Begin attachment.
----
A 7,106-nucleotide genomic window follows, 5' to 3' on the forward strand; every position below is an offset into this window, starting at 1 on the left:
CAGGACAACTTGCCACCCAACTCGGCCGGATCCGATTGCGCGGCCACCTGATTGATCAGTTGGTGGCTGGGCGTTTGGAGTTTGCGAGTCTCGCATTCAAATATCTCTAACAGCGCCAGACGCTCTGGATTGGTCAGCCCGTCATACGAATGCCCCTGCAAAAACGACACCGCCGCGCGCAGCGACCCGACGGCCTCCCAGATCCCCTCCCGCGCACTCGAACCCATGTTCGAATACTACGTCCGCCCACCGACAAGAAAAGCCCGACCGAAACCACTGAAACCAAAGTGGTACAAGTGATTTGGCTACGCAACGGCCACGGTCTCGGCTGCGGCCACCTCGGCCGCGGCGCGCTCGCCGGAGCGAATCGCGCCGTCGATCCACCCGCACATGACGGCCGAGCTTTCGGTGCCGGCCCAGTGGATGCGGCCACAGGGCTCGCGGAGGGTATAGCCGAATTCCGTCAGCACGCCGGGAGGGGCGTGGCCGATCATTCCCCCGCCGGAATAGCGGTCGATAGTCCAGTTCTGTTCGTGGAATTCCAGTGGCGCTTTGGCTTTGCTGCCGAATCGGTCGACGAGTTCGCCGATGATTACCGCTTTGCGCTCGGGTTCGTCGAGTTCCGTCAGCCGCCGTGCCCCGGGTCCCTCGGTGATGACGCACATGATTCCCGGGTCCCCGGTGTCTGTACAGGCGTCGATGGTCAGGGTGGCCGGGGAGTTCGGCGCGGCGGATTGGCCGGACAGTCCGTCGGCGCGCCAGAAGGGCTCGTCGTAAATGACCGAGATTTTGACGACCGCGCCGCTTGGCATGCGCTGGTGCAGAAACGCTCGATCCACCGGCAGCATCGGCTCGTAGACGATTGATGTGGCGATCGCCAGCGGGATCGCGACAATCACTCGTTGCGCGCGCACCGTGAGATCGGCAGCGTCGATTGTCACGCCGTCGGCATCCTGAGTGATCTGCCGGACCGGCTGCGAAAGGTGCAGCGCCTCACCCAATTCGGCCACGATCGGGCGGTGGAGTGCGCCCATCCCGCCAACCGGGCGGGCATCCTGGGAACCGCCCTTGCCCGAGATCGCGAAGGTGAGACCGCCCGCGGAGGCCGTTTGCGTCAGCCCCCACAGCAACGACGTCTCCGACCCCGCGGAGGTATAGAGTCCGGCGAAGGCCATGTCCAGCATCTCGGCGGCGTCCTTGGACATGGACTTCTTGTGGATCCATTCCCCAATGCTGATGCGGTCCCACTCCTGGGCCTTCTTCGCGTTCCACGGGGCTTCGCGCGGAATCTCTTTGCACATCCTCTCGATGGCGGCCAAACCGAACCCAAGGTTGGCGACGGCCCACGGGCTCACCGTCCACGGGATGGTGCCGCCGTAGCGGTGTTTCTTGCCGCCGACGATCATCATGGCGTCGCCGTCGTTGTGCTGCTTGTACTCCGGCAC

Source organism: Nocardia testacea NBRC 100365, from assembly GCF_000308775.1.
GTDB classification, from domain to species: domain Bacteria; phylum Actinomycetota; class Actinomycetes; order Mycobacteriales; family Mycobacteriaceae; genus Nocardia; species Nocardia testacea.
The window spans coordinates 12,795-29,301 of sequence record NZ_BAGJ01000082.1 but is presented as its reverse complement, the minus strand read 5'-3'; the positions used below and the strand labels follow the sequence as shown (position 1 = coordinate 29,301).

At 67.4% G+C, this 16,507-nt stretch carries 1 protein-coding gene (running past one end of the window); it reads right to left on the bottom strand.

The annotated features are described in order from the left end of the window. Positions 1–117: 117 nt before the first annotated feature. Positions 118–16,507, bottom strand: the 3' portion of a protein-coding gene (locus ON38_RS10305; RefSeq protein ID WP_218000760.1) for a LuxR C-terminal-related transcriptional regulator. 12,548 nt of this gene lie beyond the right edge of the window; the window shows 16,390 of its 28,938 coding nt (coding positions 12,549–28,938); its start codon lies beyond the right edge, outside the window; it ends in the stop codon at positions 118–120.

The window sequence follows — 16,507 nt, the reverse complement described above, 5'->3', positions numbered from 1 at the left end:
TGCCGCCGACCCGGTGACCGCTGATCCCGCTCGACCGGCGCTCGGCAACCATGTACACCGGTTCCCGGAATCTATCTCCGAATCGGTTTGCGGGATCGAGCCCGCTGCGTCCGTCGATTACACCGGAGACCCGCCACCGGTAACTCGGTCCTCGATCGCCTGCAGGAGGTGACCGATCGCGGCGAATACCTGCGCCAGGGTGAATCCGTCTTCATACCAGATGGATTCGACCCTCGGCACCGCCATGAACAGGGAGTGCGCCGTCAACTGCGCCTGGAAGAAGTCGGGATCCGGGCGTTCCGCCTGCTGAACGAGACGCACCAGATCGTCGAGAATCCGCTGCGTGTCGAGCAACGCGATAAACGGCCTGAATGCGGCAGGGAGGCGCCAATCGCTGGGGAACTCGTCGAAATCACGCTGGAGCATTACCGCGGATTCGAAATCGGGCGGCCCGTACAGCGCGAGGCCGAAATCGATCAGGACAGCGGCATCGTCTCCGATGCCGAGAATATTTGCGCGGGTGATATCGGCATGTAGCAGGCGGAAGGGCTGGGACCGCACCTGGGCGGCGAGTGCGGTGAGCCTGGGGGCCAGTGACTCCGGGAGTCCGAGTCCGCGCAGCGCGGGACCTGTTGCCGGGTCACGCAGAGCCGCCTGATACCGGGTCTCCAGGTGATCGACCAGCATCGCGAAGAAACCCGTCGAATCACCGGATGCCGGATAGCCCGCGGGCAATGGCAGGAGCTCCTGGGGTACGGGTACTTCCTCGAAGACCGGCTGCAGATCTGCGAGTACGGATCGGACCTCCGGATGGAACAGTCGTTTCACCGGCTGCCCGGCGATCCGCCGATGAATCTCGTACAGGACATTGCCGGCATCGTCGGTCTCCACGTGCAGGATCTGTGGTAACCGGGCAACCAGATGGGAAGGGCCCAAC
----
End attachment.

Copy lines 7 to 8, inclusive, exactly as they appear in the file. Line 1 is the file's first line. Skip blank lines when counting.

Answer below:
The annotated features are described in order from the left end of the window. Positions 1–117: 117 nt before the first annotated feature. Positions 118–16,507, bottom strand: the 3' portion of a protein-coding gene (locus ON38_RS10305; RefSeq protein ID WP_218000760.1) for a LuxR C-terminal-related transcriptional regulator. 12,548 nt of this gene lie beyond the right edge of the window; the window shows 16,390 of its 28,938 coding nt (coding positions 12,549–28,938); its start codon lies beyond the right edge, outside the window; it ends in the stop codon at positions 118–120.

The window sequence follows — 16,507 nt, the reverse complement described above, 5'->3', positions numbered from 1 at the left end: